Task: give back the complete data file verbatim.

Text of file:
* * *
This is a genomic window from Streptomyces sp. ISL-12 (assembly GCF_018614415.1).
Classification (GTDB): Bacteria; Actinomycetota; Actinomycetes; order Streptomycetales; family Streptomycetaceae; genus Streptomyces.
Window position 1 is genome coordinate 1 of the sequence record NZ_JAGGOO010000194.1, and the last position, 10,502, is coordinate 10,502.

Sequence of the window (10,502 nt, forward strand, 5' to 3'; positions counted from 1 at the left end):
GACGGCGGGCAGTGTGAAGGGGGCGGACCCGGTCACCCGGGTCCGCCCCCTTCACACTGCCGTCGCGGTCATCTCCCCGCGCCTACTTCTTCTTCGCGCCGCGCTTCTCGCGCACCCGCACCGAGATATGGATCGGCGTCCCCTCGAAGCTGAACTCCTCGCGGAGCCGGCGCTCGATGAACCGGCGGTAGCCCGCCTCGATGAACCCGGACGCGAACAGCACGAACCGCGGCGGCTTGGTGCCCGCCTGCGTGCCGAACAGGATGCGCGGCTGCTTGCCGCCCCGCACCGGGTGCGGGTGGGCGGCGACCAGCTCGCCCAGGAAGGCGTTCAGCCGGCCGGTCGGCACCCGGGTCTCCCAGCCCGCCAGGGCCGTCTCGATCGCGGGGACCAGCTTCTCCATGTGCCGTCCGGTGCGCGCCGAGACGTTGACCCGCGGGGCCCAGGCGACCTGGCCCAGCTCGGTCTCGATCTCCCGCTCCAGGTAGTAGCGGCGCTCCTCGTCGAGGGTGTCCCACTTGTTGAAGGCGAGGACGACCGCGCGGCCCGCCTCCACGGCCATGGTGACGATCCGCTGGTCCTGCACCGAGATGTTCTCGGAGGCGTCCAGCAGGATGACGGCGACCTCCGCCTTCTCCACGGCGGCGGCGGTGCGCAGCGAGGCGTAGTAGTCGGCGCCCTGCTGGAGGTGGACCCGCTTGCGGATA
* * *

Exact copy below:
This is a genomic window from Streptomyces sp. ISL-12 (assembly GCF_018614415.1).
Classification (GTDB): Bacteria; Actinomycetota; Actinomycetes; order Streptomycetales; family Streptomycetaceae; genus Streptomyces.
Window position 1 is genome coordinate 1 of the sequence record NZ_JAGGOO010000194.1, and the last position, 10,502, is coordinate 10,502.

Sequence of the window (10,502 nt, forward strand, 5' to 3'; positions counted from 1 at the left end):
GACGGCGGGCAGTGTGAAGGGGGCGGACCCGGTCACCCGGGTCCGCCCCCTTCACACTGCCGTCGCGGTCATCTCCCCGCGCCTACTTCTTCTTCGCGCCGCGCTTCTCGCGCACCCGCACCGAGATATGGATCGGCGTCCCCTCGAAGCTGAACTCCTCGCGGAGCCGGCGCTCGATGAACCGGCGGTAGCCCGCCTCGATGAACCCGGACGCGAACAGCACGAACCGCGGCGGCTTGGTGCCCGCCTGCGTGCCGAACAGGATGCGCGGCTGCTTGCCGCCCCGCACCGGGTGCGGGTGGGCGGCGACCAGCTCGCCCAGGAAGGCGTTCAGCCGGCCGGTCGGCACCCGGGTCTCCCAGCCCGCCAGGGCCGTCTCGATCGCGGGGACCAGCTTCTCCATGTGCCGTCCGGTGCGCGCCGAGACGTTGACCCGCGGGGCCCAGGCGACCTGGCCCAGCTCGGTCTCGATCTCCCGCTCCAGGTAGTAGCGGCGCTCCTCGTCGAGGGTGTCCCACTTGTTGAAGGCGAGGACGACCGCGCGGCCCGCCTCCACGGCCATGGTGACGATCCGCTGGTCCTGCACCGAGATGTTCTCGGAGGCGTCCAGCAGGATGACGGCGACCTCCGCCTTCTCCACGGCGGCGGCGGTGCGCAGCGAGGCGTAGTAGTCGGCGCCCTGCTGGAGGTGGACCCGCTTGCGGATA